Investigators went through hundreds of studies from the Netherlands and the United States in particular. They found that up to half of all doctors described an emotional burden after helping to end a life. About half of these said they could not shake it off, reporting a “significant ongoing adverse personal impact”.
The paper quoted one doctor confiding that, “I felt very lonely. I couldn’t share that with anyone… I felt powerless and alone.” Another complained that such practices left an “indelible mark on your soul” and another participant said: “I still always have a sense of guilt. I feel as if I’m an executioner. Who am I to have the right to do this?”
PAS and euthanasia is a subjective experience for every doctor, of course. Tragically, a minority have enjoyed it and consider taking a life in such circumstances to be a “highly moral intervention”.
According to Devos’s book, some are now talking publicly about how it is “monstrous” to deny patients the right to be killed when they complain they are simply tired of life. The objective is clearly to broaden the pool of potential euthanasia candidates further still. It suggests a possible spiritual malaise on their part which is far more dangerous from a Christian perspective than survivor syndrome can ever be. Belgium, it would seem, has yet to find the foot of the slippery slope down which it is cascading.
This, naturally, demonstrates why the Meacher Bill is a bigger problem than it may first appear. It is seductive – offering safeguards, including a right of conscientious objection for doctors and a narrow right of access for patients, controlled by two doctors and a High Court judge.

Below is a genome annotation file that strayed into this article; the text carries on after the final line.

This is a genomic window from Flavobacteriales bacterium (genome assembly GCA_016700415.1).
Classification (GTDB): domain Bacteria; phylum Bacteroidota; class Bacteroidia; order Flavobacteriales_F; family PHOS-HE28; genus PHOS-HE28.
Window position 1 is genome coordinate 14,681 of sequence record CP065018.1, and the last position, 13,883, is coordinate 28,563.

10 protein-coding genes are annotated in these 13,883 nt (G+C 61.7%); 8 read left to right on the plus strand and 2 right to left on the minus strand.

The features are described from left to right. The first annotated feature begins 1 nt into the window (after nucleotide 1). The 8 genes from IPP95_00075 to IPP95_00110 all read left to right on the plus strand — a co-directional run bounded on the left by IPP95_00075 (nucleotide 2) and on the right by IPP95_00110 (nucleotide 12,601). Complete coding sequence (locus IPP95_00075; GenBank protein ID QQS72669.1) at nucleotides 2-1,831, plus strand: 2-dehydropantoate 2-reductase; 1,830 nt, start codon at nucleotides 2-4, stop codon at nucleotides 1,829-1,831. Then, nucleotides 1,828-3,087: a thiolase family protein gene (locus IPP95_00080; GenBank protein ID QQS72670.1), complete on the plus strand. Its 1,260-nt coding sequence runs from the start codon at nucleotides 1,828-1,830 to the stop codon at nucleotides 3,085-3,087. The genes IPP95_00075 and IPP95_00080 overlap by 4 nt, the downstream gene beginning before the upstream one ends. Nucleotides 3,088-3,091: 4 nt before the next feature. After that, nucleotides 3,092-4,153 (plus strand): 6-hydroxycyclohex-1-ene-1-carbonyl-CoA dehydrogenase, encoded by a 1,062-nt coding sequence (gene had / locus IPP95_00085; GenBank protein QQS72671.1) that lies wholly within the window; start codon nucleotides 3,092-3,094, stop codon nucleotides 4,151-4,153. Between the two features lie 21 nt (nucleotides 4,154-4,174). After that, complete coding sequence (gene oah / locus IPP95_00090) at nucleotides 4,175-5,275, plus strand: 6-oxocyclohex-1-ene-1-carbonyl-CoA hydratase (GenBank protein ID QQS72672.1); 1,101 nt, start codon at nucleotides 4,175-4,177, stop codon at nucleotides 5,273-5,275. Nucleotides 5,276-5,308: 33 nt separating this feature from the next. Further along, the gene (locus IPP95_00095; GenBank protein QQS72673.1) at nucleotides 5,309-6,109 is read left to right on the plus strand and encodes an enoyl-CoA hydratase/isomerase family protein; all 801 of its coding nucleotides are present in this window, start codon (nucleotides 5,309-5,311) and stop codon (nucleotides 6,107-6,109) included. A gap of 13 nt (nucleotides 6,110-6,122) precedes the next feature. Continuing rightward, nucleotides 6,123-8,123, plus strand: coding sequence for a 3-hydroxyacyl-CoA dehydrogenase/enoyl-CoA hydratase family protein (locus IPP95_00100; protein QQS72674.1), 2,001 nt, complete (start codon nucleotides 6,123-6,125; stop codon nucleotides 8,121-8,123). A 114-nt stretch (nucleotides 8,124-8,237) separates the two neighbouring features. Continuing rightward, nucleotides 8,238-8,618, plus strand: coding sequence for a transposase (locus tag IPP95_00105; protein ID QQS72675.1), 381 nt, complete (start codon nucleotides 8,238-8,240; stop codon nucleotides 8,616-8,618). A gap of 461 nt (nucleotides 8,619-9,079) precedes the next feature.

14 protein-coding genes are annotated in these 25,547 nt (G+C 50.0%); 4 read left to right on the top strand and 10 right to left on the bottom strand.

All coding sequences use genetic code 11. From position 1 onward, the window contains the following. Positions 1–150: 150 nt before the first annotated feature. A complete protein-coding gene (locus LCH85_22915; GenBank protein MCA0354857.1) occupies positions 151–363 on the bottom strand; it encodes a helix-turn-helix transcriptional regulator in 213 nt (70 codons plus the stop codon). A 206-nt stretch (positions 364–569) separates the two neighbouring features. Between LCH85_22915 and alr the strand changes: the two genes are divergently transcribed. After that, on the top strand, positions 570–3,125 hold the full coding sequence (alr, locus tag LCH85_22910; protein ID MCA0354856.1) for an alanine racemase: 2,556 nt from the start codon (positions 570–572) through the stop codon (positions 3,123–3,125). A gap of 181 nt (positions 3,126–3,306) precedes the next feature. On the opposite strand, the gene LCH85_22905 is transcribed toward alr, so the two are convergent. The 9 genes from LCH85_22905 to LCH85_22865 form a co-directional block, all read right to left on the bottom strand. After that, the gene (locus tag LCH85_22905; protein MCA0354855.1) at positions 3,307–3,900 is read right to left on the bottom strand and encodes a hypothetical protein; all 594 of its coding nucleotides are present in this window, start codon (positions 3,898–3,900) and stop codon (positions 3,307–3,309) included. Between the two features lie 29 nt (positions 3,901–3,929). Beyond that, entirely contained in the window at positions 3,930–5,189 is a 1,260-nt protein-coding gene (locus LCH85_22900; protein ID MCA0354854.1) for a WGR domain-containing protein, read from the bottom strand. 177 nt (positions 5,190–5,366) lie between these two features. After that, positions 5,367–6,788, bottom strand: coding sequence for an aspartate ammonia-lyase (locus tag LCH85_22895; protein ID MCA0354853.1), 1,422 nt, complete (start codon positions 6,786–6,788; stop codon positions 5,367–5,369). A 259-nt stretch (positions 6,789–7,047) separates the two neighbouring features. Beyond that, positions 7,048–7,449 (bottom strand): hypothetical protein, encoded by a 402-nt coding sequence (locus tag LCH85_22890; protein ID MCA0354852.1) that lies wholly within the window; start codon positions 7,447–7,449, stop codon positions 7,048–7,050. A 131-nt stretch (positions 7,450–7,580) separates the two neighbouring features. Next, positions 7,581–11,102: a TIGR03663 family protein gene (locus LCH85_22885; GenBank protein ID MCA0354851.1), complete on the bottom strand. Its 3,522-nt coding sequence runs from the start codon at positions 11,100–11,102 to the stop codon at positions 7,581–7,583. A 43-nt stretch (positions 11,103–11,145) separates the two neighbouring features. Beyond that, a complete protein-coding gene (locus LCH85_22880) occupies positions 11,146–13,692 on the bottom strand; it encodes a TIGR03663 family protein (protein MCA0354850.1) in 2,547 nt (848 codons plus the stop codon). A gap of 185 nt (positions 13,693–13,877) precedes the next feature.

Yet the most cursory of examinations reveals how it carries within its siren clauses the seeds of its own expansion, its proposed safeguards so vague and illusory as to provide, in reality, scarcely any protection at all.
For this reason alone, many critics see the Bill as little more than a beachhead for a far broader agenda through which, following the experiences of other jurisdictions, symbolic assurances of restraint are soon perceived as barriers to greater access before they are removed.
Crossbench peer Baroness Finlay of Llandaff, a palliative care specialist and a past president of the British Medical Association, said: “Euthanasia was introduced in Belgium with the promise of strict safeguards, but time and again they are exposed as meaningless.
“Doctor-assisted death is a practice which is proving virtually impossible to either contain or control anywhere and now it is also creating prolonged emotional and mental health problems among those people exposed to it, something which was never considered at the time of legalisation.
“The Belgian experiment has been an utter disaster. It would be extremely foolish of us to change the law to allow assisted suicide in Britain because we only have to look across the English Channel to see quite vividly where we might well end up.”
We should heed such warnings. Catholics must act now, ahead of the Bill’s Second Reading in the autumn, lest the Meacher Bill become a gateway to a new dystopia in which healers become killers, who not only destroy the lives of their patients but who do irrevocable harm to themselves.
This page is available to subscribers. Click here to sign in or get access.
Having been unable to sell in churches for well over a year due to the pandemic, we are now inviting readers to support the Herald by investing in our future. We have been a bold and influential voice in the church since 1888, standing up for traditional Catholic culture and values.
Please join us on our 130 year mission by supporting us. We are raising £250,000 to safeguard the Herald as a world-leading voice in Catholic journalism and teaching. For more information from our chairman on contributing to the Herald Patron's Fund, click here
Donors giving £500 or more will automatically become sponsor patrons of the Herald. This includes two complimentary print/digital gift subscriptions, invitations to Patron events, pilgrimages and dinners, and 6 gift subscriptions sent to priests, seminaries, Catholic schools, religious care homes and prison and university chaplaincies. Click here for more information on becoming a Patron Sponsor. Click here for more information about contributing to the Herald Patron's Fund